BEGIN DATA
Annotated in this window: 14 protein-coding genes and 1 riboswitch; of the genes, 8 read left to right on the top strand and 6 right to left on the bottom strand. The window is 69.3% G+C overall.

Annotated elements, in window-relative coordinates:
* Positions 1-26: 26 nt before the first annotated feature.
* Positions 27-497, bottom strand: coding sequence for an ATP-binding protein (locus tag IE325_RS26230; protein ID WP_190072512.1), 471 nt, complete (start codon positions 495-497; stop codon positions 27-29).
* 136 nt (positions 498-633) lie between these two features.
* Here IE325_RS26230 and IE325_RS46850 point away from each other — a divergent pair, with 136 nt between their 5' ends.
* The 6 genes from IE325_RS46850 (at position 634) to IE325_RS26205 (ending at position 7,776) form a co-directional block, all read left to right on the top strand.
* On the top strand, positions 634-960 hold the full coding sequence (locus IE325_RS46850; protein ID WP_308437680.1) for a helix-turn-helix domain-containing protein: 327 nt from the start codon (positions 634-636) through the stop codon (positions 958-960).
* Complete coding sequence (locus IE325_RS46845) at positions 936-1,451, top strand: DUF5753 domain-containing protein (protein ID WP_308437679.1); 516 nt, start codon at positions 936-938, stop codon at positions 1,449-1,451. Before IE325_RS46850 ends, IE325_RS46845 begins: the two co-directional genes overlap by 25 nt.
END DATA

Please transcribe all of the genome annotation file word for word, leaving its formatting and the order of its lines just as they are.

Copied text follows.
Annotated in this window: 14 protein-coding genes and 1 riboswitch; of the genes, 8 read left to right on the top strand and 6 right to left on the bottom strand. The window is 69.3% G+C overall.

Annotated elements, in window-relative coordinates:
* Positions 1-26: 26 nt before the first annotated feature.
* Positions 27-497, bottom strand: coding sequence for an ATP-binding protein (locus tag IE325_RS26230; protein ID WP_190072512.1), 471 nt, complete (start codon positions 495-497; stop codon positions 27-29).
* 136 nt (positions 498-633) lie between these two features.
* Here IE325_RS26230 and IE325_RS46850 point away from each other — a divergent pair, with 136 nt between their 5' ends.
* The 6 genes from IE325_RS46850 (at position 634) to IE325_RS26205 (ending at position 7,776) form a co-directional block, all read left to right on the top strand.
* On the top strand, positions 634-960 hold the full coding sequence (locus IE325_RS46850; protein ID WP_308437680.1) for a helix-turn-helix domain-containing protein: 327 nt from the start codon (positions 634-636) through the stop codon (positions 958-960).
* Complete coding sequence (locus IE325_RS46845) at positions 936-1,451, top strand: DUF5753 domain-containing protein (protein ID WP_308437679.1); 516 nt, start codon at positions 936-938, stop codon at positions 1,449-1,451. Before IE325_RS46850 ends, IE325_RS46845 begins: the two co-directional genes overlap by 25 nt.